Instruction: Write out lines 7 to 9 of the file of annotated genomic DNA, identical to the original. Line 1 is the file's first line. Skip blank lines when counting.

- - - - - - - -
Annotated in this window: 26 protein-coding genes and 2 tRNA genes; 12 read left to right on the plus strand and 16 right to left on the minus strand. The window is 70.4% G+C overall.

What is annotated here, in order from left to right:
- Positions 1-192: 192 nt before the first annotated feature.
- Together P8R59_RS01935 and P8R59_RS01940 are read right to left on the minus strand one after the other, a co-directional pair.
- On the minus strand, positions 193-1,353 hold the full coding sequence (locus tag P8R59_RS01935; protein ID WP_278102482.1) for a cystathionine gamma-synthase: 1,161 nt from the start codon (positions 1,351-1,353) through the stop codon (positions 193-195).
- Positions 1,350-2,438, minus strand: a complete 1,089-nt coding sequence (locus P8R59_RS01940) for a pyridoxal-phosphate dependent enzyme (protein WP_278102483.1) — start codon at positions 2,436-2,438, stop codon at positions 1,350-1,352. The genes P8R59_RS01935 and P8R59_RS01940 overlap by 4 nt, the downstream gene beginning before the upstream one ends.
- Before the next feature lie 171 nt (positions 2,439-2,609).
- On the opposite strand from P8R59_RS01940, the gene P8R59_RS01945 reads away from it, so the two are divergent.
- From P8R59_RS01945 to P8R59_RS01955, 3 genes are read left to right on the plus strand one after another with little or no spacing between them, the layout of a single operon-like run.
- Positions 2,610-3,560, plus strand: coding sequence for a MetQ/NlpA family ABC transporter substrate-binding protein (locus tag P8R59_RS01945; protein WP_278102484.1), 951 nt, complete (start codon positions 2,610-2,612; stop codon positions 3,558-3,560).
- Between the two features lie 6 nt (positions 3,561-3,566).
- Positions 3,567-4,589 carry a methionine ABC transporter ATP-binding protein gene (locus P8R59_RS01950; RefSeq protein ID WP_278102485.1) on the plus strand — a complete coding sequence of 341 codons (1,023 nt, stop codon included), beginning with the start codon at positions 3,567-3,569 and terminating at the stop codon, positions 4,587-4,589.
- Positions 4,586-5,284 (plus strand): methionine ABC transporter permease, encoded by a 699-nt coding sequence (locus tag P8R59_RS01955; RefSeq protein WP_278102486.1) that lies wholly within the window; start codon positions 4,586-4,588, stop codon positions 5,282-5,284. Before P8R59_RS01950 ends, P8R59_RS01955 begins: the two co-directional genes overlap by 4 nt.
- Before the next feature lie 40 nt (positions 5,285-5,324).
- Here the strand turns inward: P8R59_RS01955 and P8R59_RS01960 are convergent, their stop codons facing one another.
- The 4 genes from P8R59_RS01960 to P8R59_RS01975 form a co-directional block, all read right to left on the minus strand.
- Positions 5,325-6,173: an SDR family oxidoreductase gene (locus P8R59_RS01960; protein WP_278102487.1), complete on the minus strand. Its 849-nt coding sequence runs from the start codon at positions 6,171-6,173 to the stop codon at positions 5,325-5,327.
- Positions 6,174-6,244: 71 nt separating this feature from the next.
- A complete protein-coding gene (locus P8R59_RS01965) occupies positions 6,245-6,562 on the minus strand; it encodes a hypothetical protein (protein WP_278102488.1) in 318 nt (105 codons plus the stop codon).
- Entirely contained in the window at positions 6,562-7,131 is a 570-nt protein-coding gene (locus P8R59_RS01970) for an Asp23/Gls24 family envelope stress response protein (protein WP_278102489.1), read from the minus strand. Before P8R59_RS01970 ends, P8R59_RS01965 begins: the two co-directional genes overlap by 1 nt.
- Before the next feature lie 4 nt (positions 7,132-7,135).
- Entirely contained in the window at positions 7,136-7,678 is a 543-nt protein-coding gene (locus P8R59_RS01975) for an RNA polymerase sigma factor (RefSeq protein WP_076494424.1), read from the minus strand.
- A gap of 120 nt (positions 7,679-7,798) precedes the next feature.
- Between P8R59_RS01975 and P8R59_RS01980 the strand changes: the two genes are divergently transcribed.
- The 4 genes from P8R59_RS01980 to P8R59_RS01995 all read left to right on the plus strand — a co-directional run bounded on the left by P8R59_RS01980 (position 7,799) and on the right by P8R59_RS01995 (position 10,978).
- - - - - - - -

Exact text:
- Before the next feature lie 171 nt (positions 2,439-2,609).
- On the opposite strand from P8R59_RS01940, the gene P8R59_RS01945 reads away from it, so the two are divergent.
- From P8R59_RS01945 to P8R59_RS01955, 3 genes are read left to right on the plus strand one after another with little or no spacing between them, the layout of a single operon-like run.